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Poll: Few Americans say recovery under way

  • Story Highlights
  • One in eight in CNN/Opinion Research Corp. poll say recovery has begun
  • Half of all Americans think economy has stabilized, survey says
  • But optimism on economy appears to have stalled, CNN polling director says
  • The economy remains the No. 1 issue on Americans' minds
By Paul Steinhauser
CNN Deputy Political Director
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WASHINGTON (CNN) -- A national poll indicates that nearly half of all Americans think the economy has stabilized, but only one in eight believes that a recovery has started.

Union members protest this week in New York outside a bankruptcy hearing for General Motors Corp.

Union members protest this week in New York outside a bankruptcy hearing for General Motors Corp.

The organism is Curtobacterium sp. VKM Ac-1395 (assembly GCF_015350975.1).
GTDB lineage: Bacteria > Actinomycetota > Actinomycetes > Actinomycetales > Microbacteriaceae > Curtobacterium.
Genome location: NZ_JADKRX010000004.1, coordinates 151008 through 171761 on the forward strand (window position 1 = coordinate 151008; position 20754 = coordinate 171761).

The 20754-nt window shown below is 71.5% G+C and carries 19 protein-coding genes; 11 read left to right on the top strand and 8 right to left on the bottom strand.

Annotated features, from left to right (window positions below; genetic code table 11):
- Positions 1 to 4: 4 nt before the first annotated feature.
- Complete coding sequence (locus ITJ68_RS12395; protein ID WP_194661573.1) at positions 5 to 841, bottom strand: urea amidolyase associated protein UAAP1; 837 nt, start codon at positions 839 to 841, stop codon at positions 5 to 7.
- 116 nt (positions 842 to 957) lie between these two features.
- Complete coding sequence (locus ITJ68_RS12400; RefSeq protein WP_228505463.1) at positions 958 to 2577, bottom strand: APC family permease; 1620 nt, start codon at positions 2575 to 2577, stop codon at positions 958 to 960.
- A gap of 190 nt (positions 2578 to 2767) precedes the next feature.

Four in 10 questioned in the CNN/Opinion Research Corp. survey released Thursday morning think the country's still in an economic downturn.

"Although polls in recent months have shown some signs of growing optimism, that appears to have stalled," said Keating Holland, CNN's polling director. "In January, 50 percent said the economy was in very poor shape; that figure dropped to 37 percent in April, but now it has risen slightly, to 41 percent."

Bill Schneider, CNN senior political analyst, said, "The prevailing view? We're in a stall."

The poll suggests that when it comes to an economic recovery, Americans agree with President Obama.

Discussing the economy last week at the White House, Obama said, "We're still not at actual recovery yet. So I anticipate that this is going to be a difficult, difficult year."

One in five questioned said the economic conditions in the country today are good, up 9 percentage points from March.

The economy remains the No. 1 issue on Americans' minds, but that figure has dropped 12 percentage points from March.

"When asked to name the most important issue besides the economy, Americans name health care, followed by the federal deficit and the wars in Iraq and Afghanistan," Holland added.

The CNN/Opinion Research poll was conducted Friday through Sunday, with 1,026 adult Americans questioned by telephone. The survey's sampling error is plus or minus 3 percentage points.

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